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Biographies - Susan Butcher
Susan Butcher
Image Source: Galen Frysinger
Susan Butcher
Born: December 26, 1954
Died: August 5, 2006
Briefly
American dog musher who rose to fame when she became the second woman to win the Iditarod dogsled race in 1986, and went on to become the second four-time winner in 1990, and the first to win four out of five sequential years.


  

Links: Iditarod Race
 
 
               

Susan Howlet Butcher (December 26, 1954 � August 5, 2006) was a dog musher who rose to fame when she became the second woman to win the Iditarod dogsled race in 1986, and went on to become the second four-time winner in 1990, and the first to win four out of five sequential years.

Butcher was born in Boston, Massachusetts and raised in nearby Cambridge, a lover of dogs and the outdoors. She studied at Colorado State University and ultimately became a veterinary technician. To pursue her love of dogsled racing and breeding huskies, she moved to the Wrangell Mountains area of Alaska.

Living in Alaska, Susan Butcher began training to compete in the Iditarod sled-dog race, a grueling 1,049-mile race through arctic blizzard conditions across the Alaska wilderness, which tests the endurance of both mushers and dogs over the course of one to two weeks. After placing in several Iditarods, Butcher was forced to withdraw early in the 1985 when two of her dogs were killed by a moose, and six others were severely injured. Libby Riddles, a relative newcomer, braved a blizzard and became the first woman to win the Iditarod that year.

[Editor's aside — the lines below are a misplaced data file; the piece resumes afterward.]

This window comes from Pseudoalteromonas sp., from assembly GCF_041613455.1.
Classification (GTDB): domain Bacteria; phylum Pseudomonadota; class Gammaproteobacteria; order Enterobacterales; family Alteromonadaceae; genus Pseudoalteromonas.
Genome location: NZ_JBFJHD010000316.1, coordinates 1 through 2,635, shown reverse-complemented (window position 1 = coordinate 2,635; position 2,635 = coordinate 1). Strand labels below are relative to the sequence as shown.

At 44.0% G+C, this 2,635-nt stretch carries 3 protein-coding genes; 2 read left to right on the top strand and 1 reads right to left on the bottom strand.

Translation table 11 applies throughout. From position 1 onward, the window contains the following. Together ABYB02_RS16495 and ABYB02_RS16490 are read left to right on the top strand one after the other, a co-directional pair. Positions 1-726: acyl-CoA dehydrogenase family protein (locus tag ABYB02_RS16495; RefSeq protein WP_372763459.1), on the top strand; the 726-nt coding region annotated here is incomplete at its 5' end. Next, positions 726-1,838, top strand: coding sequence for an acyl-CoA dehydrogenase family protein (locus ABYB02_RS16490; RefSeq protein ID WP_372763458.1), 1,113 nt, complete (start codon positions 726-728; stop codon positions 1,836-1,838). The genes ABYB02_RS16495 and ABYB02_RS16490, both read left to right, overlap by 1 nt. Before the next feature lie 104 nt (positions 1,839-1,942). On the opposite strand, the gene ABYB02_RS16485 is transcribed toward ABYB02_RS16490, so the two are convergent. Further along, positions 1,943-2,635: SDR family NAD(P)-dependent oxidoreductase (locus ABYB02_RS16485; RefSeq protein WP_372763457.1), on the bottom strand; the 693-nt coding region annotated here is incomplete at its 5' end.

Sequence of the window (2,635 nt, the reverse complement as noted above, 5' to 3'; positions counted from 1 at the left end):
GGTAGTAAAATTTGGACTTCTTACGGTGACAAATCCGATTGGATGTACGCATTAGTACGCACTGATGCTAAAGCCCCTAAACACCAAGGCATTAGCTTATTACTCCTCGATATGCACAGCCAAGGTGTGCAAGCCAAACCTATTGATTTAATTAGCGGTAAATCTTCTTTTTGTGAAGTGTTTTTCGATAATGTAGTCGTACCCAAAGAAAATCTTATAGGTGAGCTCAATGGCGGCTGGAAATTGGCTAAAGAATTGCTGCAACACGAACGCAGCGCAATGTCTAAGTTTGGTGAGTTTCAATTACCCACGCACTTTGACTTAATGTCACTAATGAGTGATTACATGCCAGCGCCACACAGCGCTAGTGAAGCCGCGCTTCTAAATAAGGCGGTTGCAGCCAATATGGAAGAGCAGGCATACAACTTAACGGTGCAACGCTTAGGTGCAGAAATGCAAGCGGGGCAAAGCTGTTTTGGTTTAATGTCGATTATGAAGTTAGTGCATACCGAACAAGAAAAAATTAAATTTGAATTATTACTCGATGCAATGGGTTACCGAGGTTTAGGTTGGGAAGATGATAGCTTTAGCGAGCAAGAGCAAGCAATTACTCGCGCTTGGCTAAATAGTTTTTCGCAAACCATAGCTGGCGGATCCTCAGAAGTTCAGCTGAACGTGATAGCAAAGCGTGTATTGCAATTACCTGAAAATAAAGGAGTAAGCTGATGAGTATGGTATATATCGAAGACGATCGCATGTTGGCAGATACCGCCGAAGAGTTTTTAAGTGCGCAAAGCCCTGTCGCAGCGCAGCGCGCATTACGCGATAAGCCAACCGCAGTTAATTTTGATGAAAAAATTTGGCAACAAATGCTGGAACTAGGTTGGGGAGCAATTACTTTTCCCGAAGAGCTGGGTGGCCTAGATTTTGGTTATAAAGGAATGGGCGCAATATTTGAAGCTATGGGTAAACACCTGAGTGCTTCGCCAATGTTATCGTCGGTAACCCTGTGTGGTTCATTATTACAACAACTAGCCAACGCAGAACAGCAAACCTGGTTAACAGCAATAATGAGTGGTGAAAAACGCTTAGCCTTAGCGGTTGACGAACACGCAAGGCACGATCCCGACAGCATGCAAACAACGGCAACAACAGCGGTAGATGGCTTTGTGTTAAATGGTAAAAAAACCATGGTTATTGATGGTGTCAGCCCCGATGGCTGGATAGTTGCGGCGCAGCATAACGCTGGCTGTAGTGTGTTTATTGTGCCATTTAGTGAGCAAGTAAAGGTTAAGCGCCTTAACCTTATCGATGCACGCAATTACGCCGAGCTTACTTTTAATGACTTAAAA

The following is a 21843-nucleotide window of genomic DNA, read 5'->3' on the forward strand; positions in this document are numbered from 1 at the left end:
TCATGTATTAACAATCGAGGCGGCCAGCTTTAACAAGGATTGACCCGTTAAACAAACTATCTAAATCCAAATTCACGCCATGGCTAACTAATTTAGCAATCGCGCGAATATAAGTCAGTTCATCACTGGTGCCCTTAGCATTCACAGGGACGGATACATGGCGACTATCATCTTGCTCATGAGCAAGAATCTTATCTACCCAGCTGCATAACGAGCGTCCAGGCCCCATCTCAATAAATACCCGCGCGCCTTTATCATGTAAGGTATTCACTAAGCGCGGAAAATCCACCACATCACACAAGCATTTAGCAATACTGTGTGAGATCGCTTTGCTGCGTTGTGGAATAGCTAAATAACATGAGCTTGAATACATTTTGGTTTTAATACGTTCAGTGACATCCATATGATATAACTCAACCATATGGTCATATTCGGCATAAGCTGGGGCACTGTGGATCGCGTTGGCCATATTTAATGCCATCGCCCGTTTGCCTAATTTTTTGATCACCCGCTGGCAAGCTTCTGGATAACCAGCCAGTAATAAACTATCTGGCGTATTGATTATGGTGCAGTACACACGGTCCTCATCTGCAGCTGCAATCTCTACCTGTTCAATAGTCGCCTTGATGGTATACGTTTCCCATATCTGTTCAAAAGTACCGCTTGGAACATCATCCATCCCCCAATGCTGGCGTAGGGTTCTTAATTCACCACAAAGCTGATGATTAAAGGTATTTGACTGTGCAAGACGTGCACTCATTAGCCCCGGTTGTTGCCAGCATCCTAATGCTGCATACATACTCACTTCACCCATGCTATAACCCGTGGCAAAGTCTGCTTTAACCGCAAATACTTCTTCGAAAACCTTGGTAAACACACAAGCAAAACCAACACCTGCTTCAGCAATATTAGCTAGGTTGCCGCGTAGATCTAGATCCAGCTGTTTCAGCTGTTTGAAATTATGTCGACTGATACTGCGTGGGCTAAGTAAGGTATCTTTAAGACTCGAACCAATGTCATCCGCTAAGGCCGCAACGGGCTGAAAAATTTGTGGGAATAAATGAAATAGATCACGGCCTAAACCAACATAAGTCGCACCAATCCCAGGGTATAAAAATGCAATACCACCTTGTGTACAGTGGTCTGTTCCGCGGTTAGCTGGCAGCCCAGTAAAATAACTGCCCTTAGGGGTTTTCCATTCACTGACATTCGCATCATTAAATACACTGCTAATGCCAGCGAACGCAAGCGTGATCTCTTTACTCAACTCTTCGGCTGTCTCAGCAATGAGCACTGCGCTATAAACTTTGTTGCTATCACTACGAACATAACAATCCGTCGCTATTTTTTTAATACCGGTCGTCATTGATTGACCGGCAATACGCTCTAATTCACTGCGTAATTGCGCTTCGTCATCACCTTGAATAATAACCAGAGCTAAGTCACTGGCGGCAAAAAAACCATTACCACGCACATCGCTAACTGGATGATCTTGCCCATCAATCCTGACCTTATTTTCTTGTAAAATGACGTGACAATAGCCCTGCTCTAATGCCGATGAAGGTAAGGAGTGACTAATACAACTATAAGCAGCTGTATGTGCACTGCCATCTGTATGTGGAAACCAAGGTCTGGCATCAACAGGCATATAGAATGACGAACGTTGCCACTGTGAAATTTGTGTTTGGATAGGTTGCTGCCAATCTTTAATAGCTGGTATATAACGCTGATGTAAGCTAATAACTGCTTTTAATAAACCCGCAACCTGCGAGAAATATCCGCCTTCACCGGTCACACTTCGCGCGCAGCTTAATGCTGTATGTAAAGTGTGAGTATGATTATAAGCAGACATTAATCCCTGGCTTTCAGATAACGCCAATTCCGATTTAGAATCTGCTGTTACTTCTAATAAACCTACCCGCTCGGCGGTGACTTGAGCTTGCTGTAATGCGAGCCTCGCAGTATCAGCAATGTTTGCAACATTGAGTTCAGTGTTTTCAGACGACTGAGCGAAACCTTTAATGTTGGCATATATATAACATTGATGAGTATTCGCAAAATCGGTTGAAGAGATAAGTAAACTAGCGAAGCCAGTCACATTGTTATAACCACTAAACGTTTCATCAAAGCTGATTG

The more experienced Butcher won the next race in 1986, and then proceeded to win again in 1987, 1988, and 1990. Even in 1989, she placed second. She placed in the top five finishers 12 times. While fellow four-time winners Martin Buser and Doug Swingley won as many races as Butcher, and Rick Swenson won five, no other competitor so thoroughly dominated the sport over a half a decade.

Butcher married fellow dog racer David Monson; they successfully competed in almost every major sled-dog race in numerous countries around the world.

Her accomplishments gained her substantial media attention in the late 1980s and earned her many awards, including the "National Womens Sports Foundation Amateur Athlete of The Year Award" and the "Tanquerey Athlete of the Year." She also won the "U.S. Victor Award" for Female Athlete of the Year two years in a row.

On December 2, 2005 Butcher was diagnosed with acute myelogenous leukemia, which manifested as a blood disorder three years earlier. She underwent chemotherapy at the University of Washington, and was expected to need a bone marrow transplant once the cancer went into remission. Butcher died on August 5, 2006, from complications following a bone marrow transplant. She is survived by her two daughters, Tekla and Chisana, and her husband, attorney and musher David Monson.



Bio Source: Susan Butcher @ Wikipedia
http://en.wikipedia.org/wiki/Susan_Butcher
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